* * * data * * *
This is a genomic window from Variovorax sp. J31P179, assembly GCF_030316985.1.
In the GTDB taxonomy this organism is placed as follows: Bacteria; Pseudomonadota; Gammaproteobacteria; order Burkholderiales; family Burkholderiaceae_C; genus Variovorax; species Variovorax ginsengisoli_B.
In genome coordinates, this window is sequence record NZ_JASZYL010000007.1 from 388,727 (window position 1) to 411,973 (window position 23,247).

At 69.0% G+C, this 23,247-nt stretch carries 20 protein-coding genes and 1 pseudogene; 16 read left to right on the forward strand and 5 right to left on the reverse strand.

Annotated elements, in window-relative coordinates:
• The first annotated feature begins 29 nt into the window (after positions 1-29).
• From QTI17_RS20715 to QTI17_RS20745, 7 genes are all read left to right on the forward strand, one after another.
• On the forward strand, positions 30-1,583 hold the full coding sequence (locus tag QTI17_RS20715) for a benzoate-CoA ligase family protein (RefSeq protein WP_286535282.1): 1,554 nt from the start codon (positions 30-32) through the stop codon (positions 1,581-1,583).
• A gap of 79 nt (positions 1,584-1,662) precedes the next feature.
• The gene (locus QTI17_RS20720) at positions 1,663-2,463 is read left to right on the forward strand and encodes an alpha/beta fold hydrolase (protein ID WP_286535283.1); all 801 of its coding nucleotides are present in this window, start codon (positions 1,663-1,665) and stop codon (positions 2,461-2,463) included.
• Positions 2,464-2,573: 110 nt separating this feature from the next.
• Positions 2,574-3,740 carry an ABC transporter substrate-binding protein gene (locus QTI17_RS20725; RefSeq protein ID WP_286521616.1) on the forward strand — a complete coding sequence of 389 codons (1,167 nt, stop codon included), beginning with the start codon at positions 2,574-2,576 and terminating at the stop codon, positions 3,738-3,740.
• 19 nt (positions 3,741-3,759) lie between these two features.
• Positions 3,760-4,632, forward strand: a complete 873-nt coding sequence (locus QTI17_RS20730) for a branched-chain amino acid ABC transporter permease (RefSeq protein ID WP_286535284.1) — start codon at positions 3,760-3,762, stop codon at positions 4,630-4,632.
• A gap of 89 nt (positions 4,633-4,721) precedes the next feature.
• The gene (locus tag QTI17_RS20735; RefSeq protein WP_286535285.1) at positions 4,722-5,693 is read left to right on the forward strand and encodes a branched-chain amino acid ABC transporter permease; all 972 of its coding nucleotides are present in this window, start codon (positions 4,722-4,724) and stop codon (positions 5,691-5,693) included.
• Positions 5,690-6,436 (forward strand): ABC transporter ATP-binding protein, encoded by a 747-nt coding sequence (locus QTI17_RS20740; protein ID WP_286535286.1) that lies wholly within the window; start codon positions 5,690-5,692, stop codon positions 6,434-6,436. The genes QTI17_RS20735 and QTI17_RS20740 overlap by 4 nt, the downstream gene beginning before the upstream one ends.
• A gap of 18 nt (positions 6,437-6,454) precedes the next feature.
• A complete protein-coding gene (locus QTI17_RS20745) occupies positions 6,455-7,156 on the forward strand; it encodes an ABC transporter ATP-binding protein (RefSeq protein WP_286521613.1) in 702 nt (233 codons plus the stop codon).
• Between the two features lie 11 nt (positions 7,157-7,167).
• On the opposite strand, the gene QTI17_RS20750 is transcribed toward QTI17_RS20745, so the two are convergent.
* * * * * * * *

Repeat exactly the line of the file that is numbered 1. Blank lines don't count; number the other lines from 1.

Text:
This is a genomic window from Variovorax sp. J31P179, assembly GCF_030316985.1.